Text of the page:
Therefore, without collecting data about your gambling activities, there is no way that an online bookie would be able to prompt you on your time spent online betting or the amount that you have actually wagered so far. This is why most legitimate bookmakers will also have links to various problem gambling organisations, like Gam Care and Gamblers Anonymous – to provide their vulnerable bettors with a route to take in these circumstances.

There are also other instances where gathered information can be used, such as if fraud or criminality is suspected. This data can then be used as part of any proceedings against the user.  There are also instances where accounts are hacked or used by others without permission (including minors) and the fact the betting company has a profile on you means that they are more likely to spot this and potentially stop it if it happens.

Privacy Policy on Data Collected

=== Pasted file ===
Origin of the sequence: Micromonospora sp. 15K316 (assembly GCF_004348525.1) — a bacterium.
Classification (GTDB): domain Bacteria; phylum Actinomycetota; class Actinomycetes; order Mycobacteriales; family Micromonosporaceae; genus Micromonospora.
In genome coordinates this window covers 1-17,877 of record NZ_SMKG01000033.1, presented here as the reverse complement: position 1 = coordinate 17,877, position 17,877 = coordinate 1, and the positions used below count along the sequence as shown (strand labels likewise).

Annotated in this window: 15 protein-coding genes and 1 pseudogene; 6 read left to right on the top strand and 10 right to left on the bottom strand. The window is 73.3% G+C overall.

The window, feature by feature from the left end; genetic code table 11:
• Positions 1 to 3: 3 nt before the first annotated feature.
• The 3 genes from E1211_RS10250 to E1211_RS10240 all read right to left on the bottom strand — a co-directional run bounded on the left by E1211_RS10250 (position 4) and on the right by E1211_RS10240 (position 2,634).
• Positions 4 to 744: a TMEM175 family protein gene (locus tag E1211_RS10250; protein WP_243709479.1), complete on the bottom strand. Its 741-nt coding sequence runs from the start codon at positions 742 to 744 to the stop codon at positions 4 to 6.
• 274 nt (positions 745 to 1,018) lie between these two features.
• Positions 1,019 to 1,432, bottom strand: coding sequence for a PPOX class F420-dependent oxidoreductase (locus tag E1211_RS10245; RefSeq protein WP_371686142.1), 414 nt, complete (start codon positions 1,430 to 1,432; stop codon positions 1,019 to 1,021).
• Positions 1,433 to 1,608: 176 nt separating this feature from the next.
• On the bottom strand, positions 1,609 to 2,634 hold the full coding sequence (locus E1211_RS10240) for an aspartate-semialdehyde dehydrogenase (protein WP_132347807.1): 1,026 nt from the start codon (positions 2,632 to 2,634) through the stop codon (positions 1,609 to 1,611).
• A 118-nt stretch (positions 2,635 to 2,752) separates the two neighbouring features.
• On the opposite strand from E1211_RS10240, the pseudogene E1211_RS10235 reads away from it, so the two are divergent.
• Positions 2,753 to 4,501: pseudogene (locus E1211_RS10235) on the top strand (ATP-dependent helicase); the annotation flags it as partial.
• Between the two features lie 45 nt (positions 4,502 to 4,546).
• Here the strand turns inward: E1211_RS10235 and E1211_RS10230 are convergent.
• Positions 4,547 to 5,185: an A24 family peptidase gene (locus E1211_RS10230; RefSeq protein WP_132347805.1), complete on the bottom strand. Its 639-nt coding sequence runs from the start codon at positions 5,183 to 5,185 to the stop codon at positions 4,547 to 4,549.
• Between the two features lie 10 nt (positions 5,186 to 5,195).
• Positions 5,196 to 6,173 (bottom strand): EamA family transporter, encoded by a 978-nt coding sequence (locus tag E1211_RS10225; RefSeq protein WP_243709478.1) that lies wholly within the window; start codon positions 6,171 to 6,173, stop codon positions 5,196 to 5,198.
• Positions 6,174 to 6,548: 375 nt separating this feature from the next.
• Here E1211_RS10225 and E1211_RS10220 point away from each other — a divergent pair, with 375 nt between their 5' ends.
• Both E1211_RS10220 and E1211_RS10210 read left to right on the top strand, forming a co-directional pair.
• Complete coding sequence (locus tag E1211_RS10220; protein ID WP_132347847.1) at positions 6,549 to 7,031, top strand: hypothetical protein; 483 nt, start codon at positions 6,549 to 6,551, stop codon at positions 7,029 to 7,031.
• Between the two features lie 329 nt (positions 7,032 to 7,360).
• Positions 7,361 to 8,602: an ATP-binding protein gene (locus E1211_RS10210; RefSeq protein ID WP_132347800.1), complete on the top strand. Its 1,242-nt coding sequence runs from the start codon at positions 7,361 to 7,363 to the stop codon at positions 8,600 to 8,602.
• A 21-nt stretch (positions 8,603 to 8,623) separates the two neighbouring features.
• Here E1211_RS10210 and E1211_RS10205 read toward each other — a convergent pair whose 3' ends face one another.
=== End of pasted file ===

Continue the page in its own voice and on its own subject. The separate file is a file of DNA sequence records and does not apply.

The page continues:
privacy policyIt is also important that you are informed of the site's intent to collect data and what it will do with it from the very first moment. This is where a privacy policy comes into effect. Naturally, when you sign up for an account, you are asked to enter your name, email address and various other details to create your account. Information is generally always collected from you when you enter information into the site.

How does the sportsbook utilise this information? Well, the general idea behind it is so that it can personalise your experience while using the sportsbook. Additionally, platforms may request you to answer short surveys on the usability of their websites, in a bid to improve them for your convenience.